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Psalms 20:6

Context

20:6 Now I am sure 1  that the Lord will deliver 2  his chosen king; 3 

he will intervene for him 4  from his holy heavenly temple, 5 

and display his mighty ability to deliver. 6 

Psalms 20:9

Context

20:9 The Lord will deliver the king; 7 

he will answer us 8  when we call to him for help! 9 

1 tn Or “know.”

sn Now I am sure. The speaker is not identified. It is likely that the king, referring to himself in the third person (note “his chosen king”), responds to the people’s prayer. Perhaps his confidence is due to the reception of a divine oracle of salvation.

2 tn The perfect verbal form is probably used rhetorically to state that the deliverance is as good as done. In this way the speaker emphasizes the certainty of the deliverance. Another option is to take the statement as generalizing; the psalmist affirms that the Lord typically delivers the king.

3 tn Heb “his anointed one.” This title refers to the Davidic king. See Pss 2:2 and 18:50.

4 tn Heb “he will answer him.”

5 tn Heb “from his holy heavens.”

6 tn Heb “with mighty acts of deliverance of his right hand.” The Lord’s “right hand” here symbolizes his power to protect and deliver (see Ps 17:7).

7 tc This translation assumes an emendation of the verbal form הוֹשִׁיעָה (hoshiah). As it stands, the form is an imperative. In this case the people return to the petitionary mood with which the psalm begins (“O Lord, deliver”). But the immediate context is one of confidence (vv. 6-8), not petition (vv. 1-5). If one takes the final he on the verb “deliver” as dittographic (note the initial he (ה) on the following phrase, “the king”), one can repoint the verbal form as a perfect and understand it as expressing the people’s confidence, “the Lord will deliver the king” (see v. 6). The Hebrew scribal tradition takes “the king” with the following line, in which case it would be best interpreted as a divine title, “may the King answer us” or “the king will answer us” (see Pss 98:6; 145:1). However, the poetic parallelism is better balanced if “the king” is taken with the first line. In this case the referent is the Davidic king, who is earlier called the Lord’s “anointed one” (cf. note on “chosen king” in v. 6; see Pss 21:7; 45:5, 11; 63:11).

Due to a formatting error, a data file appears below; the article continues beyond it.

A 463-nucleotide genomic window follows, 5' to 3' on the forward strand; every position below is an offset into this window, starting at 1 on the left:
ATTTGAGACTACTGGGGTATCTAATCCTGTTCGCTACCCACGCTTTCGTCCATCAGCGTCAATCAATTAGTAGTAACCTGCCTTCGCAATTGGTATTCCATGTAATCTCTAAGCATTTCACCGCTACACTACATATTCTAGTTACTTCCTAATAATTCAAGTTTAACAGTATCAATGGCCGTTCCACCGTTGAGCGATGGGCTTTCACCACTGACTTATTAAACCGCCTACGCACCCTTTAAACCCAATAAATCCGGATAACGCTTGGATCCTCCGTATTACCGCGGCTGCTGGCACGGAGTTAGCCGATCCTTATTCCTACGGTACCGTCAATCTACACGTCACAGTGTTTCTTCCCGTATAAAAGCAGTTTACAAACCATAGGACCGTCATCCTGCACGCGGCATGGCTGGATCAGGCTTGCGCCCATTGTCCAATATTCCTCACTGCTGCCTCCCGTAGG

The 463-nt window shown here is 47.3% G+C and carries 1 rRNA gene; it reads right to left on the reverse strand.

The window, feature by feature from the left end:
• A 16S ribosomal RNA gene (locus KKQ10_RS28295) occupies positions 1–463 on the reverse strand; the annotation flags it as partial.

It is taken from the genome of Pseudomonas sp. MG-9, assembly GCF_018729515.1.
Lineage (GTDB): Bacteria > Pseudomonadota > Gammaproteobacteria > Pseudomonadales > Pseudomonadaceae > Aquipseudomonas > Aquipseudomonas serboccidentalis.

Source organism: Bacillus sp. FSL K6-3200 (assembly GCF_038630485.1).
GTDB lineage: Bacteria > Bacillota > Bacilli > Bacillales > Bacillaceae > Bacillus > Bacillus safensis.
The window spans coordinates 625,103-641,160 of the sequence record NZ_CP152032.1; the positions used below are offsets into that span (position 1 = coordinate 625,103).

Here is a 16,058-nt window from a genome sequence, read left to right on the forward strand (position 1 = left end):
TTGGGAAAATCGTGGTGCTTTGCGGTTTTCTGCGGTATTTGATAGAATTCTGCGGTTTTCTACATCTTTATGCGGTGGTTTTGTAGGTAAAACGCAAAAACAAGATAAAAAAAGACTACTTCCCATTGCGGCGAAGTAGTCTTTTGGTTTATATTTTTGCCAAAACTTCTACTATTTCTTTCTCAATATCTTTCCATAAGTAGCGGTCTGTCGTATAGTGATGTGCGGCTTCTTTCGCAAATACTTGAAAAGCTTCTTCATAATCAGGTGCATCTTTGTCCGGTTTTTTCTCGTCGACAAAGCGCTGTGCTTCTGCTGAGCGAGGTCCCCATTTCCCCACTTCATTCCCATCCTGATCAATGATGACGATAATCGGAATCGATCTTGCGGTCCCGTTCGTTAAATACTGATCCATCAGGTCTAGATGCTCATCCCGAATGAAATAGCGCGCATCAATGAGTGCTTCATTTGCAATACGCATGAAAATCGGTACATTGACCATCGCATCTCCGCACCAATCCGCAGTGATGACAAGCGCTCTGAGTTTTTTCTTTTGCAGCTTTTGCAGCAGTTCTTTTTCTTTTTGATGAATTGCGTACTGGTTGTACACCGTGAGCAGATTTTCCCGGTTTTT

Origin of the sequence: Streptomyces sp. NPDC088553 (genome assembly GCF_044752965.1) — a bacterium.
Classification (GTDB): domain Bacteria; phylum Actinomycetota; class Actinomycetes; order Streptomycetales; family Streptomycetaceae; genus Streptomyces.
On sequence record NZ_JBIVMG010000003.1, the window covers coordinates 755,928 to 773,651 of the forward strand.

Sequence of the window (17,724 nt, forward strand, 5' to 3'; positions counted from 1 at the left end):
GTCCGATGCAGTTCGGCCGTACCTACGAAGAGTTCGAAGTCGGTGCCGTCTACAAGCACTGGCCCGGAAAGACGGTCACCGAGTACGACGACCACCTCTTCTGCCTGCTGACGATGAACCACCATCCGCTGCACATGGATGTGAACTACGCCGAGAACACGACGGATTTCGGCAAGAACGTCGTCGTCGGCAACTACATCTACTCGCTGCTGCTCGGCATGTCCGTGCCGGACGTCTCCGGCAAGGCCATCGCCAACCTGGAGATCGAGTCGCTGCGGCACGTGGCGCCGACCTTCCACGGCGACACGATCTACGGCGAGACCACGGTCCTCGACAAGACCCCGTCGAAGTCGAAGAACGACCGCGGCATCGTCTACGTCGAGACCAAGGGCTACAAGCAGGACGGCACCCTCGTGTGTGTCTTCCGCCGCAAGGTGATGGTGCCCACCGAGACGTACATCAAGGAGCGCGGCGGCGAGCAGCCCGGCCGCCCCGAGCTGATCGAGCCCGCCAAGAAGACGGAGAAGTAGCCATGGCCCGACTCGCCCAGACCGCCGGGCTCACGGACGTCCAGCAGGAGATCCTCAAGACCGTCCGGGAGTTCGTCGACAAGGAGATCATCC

8 tn If the imperative is retained in the preceding line, then the prefixed verbal form is best taken as a jussive of prayer, “may he answer us.” However, if the imperative in the previous line is emended to a perfect, the prefixed form is best taken as imperfect, “he will answer us” (see the note on the word “king” at the end of the previous line).

9 tn Heb “in the day we call.”



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